Point of Vanishing: Intermediary: Layer Two
A lot of my thinking in this new book has to do with memory. What can stop it, disrupt it. What we make of it when we say "I remember" or "I did x" or we enter the past tense at all. In other words, what that chemical process is, what metaphors can be employed to model it or to get it to take off its clothes for us (which would be our pleasure). One model I propose for memory, and thus for identity (since identity is predicated on memory, on our sense of what happened to us before, what was done to us, and what we did in response, in repose, did we pose frozen in the windowlight looking out over the frozen night, or did we do something else entirely) is the World's Biggest Ball of Paint.
Interrupt 1: the essays in this new book connect to the web in interesting ways. The website for Vanishing Point won't be live until March 2010 (unless my editor desires otherwise), but there's some video on it, some images, a lot of text.
Here's the idea for the book. Various words in the book are adorned with glyphs (daggers, or, if you'd rather, obeluses). You can type those words into the website for the book to access additional content. Additional thinking, really. And that's the idea. The book has to be published, and is no longer editable. It's not a wiki; I can't change it or add to it at will. But this way I can add to it as it goes. I can roll that ball, and keep rolling that ball to accumulate new material in it as long as I have energy. Sweet.
Return: The Ball, then, is like identity, layer painted on top of layer, nearly infinite, or at least regressing to the point where it's difficult for us to comprehend how much muchness is really in there. It might as well be infinite, though we understand it is in fact not. Would it be more interesting if it had started with an atom, slathered up in paint, and repeat, repeat, repeat, repeat, repeat?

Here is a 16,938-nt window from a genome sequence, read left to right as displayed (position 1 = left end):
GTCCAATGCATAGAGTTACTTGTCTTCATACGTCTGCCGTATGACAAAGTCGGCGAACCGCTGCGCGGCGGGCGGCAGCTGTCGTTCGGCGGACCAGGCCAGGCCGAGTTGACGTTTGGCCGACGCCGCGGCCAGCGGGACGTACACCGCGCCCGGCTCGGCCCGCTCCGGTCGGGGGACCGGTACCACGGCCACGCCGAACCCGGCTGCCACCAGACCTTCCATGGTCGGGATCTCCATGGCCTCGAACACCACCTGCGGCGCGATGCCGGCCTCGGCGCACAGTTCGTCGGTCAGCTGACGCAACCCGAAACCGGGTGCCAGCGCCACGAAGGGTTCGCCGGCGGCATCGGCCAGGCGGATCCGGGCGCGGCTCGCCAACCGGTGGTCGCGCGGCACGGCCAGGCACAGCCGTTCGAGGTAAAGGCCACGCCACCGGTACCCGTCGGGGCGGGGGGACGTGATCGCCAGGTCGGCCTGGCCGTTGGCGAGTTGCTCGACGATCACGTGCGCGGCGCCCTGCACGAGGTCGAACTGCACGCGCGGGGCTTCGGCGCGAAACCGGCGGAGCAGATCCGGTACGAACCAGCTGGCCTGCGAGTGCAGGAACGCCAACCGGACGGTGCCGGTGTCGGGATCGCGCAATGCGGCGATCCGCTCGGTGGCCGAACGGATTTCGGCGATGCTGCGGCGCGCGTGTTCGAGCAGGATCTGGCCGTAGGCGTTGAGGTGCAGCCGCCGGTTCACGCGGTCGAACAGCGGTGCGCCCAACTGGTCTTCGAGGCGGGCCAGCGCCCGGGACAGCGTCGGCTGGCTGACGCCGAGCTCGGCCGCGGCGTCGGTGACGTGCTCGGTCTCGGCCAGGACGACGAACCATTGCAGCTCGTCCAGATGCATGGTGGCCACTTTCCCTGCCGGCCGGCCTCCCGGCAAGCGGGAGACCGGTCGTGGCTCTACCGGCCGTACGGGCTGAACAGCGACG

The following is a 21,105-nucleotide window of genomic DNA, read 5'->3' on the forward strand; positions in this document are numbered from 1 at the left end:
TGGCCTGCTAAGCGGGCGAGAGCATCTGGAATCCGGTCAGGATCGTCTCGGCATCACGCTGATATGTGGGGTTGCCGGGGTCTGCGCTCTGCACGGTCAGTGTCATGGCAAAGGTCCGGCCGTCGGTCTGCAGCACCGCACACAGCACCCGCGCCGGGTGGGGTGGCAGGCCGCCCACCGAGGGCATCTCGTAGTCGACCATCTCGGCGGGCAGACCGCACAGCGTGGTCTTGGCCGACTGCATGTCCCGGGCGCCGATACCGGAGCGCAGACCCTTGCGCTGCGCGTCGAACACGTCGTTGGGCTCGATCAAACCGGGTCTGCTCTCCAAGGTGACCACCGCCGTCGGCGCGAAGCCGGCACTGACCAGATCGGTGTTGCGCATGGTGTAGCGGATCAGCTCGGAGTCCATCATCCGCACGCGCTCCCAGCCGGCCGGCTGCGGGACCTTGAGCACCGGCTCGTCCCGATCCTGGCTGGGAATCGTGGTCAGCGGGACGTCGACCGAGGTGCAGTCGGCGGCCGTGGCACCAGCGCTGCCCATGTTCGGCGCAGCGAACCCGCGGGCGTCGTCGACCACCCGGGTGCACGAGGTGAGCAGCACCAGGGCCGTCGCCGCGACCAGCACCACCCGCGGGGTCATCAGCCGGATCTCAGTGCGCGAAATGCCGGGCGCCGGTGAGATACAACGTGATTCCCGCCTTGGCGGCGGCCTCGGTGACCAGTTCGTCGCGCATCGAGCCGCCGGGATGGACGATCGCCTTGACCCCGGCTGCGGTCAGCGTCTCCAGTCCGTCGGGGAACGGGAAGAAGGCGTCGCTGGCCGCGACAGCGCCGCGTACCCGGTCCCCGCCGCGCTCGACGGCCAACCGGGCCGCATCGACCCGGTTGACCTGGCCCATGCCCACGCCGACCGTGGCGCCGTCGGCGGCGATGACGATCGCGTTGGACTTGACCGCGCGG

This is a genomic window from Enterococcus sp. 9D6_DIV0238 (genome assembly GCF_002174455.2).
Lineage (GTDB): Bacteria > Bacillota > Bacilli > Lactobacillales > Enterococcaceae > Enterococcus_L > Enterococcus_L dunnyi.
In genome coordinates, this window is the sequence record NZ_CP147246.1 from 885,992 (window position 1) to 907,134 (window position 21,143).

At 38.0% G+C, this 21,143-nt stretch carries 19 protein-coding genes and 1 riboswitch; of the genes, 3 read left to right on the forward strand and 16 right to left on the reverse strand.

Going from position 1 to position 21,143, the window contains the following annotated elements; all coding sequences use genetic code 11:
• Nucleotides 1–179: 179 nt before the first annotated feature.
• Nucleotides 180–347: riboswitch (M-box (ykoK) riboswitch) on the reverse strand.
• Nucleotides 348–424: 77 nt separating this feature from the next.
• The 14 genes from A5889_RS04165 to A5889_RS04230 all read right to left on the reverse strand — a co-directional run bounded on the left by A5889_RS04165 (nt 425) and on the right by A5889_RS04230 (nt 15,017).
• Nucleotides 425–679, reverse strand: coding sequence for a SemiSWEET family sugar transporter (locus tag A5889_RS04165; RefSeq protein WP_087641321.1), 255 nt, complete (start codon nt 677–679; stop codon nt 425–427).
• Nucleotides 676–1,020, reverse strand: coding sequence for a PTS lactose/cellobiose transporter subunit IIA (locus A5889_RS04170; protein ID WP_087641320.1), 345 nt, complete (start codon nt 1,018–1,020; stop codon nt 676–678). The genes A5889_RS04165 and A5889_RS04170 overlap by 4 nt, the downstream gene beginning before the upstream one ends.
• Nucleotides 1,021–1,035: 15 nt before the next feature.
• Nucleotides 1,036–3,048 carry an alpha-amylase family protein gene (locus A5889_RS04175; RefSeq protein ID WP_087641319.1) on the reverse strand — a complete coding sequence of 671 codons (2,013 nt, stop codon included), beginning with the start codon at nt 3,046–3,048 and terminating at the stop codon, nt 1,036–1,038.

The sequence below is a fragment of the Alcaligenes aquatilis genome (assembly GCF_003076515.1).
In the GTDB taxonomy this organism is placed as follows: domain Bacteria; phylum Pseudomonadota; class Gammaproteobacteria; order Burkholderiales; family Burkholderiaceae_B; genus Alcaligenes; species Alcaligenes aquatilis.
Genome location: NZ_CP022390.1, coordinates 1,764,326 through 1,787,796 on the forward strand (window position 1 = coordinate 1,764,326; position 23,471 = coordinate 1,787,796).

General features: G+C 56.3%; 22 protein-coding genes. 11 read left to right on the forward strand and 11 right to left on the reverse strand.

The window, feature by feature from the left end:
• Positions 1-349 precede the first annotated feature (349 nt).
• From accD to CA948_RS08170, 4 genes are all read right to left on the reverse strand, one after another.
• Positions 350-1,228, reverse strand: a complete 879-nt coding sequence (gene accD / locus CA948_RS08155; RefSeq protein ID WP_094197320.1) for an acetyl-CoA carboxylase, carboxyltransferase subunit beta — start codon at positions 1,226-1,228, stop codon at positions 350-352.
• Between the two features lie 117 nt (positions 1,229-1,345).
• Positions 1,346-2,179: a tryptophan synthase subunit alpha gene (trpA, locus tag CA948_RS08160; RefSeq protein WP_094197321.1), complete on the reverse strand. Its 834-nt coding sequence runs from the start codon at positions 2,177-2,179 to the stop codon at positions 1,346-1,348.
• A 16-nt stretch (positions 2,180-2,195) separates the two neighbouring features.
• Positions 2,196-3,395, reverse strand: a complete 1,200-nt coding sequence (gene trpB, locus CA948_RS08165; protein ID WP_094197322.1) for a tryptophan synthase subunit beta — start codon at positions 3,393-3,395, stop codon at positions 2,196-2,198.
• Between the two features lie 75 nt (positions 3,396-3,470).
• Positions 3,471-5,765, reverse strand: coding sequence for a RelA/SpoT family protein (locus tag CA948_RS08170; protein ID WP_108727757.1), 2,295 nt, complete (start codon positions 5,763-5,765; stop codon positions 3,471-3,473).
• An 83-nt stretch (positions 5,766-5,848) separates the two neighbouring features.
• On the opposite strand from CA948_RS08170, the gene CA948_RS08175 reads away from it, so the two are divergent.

A better way of thinking about memory, I realize, as I sit in my wife's family's house on Christmas eve, where it's apparent that we all remember each other based on slivers of experiences that we may not ourselves remember. A lot of the time we spend is trying to reconnect. Do you remember how we used to bike to store X for ice cream? What was the name of that store? That was a long bike ride. Yeah, it was an insane bike ride. Do you remember when you did Y? I don't remember that at all. So how we conceive of ourselves is based on what we are able to forget, what we are able to retain. When my brother reminds me how I hit him in the head with a fist-sized rock on some beach in Upper Michigan, that bit comes back and is reincorporated. How will I adjust my sense of self? Do I contain that kid, too? I erase something, I play over that bit of tape, I re-record, I revise. I will remind myself of that cruelty periodically in the future, at least bringing it back to the top of the consciousness stack for a little while before I let it sink back down.
A better metaphor for memory, for self, is the wiki. Infinitely editable. Not eraseable, since the system retains a memory of each edit (if the wiki is running properly) but the only layer we see is the current version. The story. The alibi. Unless, that is, we go back to see what User X edited out or added. Some wikis on Wikipedia, for instance, have millions of edits. Some have less than ten. Some of these are marked for deletion. Vandalization.
The oyster with its minute irritation and its thousand layers of lining and smoothing over of the conflict, and generating something beautiful, valuable, tiny, shiny, rare.
Interrupt 2: well, it would be timely to let you know that this mess, this mass of words, is now a book, forthcoming. You can already feel it congealing, like the gelatinous cube of Dungeons & Dragons lore, and sliding along the dungeon floor. Graywolf will put it out in 2010. Maybe this will be revised at that point. I want the texts—this and that—to connect and interplay.